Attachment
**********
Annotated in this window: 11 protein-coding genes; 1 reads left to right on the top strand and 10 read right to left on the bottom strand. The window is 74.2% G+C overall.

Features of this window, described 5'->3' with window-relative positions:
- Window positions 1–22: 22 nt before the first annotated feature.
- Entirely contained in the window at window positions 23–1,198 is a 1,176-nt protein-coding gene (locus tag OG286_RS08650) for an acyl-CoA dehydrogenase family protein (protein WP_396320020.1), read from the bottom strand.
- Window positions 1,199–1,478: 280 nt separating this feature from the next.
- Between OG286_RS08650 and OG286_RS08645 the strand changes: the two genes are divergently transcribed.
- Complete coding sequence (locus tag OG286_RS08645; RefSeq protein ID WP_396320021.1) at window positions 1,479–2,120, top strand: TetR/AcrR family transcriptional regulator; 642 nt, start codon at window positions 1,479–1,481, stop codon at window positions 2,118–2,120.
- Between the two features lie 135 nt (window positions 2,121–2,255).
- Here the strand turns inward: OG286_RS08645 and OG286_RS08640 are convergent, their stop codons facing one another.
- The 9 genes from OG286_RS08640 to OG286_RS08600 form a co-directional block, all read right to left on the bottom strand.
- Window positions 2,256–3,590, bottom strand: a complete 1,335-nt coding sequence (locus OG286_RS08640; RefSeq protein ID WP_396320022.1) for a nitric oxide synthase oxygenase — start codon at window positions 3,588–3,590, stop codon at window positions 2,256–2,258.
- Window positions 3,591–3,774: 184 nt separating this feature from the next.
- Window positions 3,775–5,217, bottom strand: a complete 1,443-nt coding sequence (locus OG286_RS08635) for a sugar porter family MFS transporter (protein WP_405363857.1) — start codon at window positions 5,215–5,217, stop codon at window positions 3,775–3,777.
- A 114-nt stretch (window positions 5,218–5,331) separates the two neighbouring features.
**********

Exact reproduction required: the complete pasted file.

Annotated in this window: 11 protein-coding genes; 1 reads left to right on the top strand and 10 read right to left on the bottom strand. The window is 74.2% G+C overall.

Features of this window, described 5'->3' with window-relative positions:
- Window positions 1–22: 22 nt before the first annotated feature.
- Entirely contained in the window at window positions 23–1,198 is a 1,176-nt protein-coding gene (locus tag OG286_RS08650) for an acyl-CoA dehydrogenase family protein (protein WP_396320020.1), read from the bottom strand.
- Window positions 1,199–1,478: 280 nt separating this feature from the next.
- Between OG286_RS08650 and OG286_RS08645 the strand changes: the two genes are divergently transcribed.
- Complete coding sequence (locus tag OG286_RS08645; RefSeq protein ID WP_396320021.1) at window positions 1,479–2,120, top strand: TetR/AcrR family transcriptional regulator; 642 nt, start codon at window positions 1,479–1,481, stop codon at window positions 2,118–2,120.
- Between the two features lie 135 nt (window positions 2,121–2,255).
- Here the strand turns inward: OG286_RS08645 and OG286_RS08640 are convergent, their stop codons facing one another.
- The 9 genes from OG286_RS08640 to OG286_RS08600 form a co-directional block, all read right to left on the bottom strand.
- Window positions 2,256–3,590, bottom strand: a complete 1,335-nt coding sequence (locus OG286_RS08640; RefSeq protein ID WP_396320022.1) for a nitric oxide synthase oxygenase — start codon at window positions 3,588–3,590, stop codon at window positions 2,256–2,258.
- Window positions 3,591–3,774: 184 nt separating this feature from the next.
- Window positions 3,775–5,217, bottom strand: a complete 1,443-nt coding sequence (locus OG286_RS08635) for a sugar porter family MFS transporter (protein WP_405363857.1) — start codon at window positions 5,215–5,217, stop codon at window positions 3,775–3,777.
- A 114-nt stretch (window positions 5,218–5,331) separates the two neighbouring features.